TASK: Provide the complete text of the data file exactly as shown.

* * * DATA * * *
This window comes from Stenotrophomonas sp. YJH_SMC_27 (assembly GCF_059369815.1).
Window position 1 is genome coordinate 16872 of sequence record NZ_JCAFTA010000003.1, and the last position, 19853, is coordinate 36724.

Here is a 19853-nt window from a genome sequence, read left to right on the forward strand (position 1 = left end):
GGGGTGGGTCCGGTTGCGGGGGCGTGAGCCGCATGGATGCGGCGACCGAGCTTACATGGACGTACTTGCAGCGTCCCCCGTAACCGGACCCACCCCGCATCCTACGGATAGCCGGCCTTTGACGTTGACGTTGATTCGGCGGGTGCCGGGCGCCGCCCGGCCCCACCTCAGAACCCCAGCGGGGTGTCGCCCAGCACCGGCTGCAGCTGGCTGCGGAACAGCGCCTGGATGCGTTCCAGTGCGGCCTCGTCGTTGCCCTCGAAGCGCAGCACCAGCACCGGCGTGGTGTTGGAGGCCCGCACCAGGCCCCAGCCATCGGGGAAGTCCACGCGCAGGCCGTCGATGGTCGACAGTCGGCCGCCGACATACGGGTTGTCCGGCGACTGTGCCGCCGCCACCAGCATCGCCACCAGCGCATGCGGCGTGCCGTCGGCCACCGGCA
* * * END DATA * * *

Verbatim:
This window comes from Stenotrophomonas sp. YJH_SMC_27 (assembly GCF_059369815.1).
Window position 1 is genome coordinate 16872 of sequence record NZ_JCAFTA010000003.1, and the last position, 19853, is coordinate 36724.

Here is a 19853-nt window from a genome sequence, read left to right on the forward strand (position 1 = left end):
GGGGTGGGTCCGGTTGCGGGGGCGTGAGCCGCATGGATGCGGCGACCGAGCTTACATGGACGTACTTGCAGCGTCCCCCGTAACCGGACCCACCCCGCATCCTACGGATAGCCGGCCTTTGACGTTGACGTTGATTCGGCGGGTGCCGGGCGCCGCCCGGCCCCACCTCAGAACCCCAGCGGGGTGTCGCCCAGCACCGGCTGCAGCTGGCTGCGGAACAGCGCCTGGATGCGTTCCAGTGCGGCCTCGTCGTTGCCCTCGAAGCGCAGCACCAGCACCGGCGTGGTGTTGGAGGCCCGCACCAGGCCCCAGCCATCGGGGAAGTCCACGCGCAGGCCGTCGATGGTCGACAGTCGGCCGCCGACATACGGGTTGTCCGGCGACTGTGCCGCCGCCACCAGCATCGCCACCAGCGCATGCGGCGTGCCGTCGGCCACCGGCA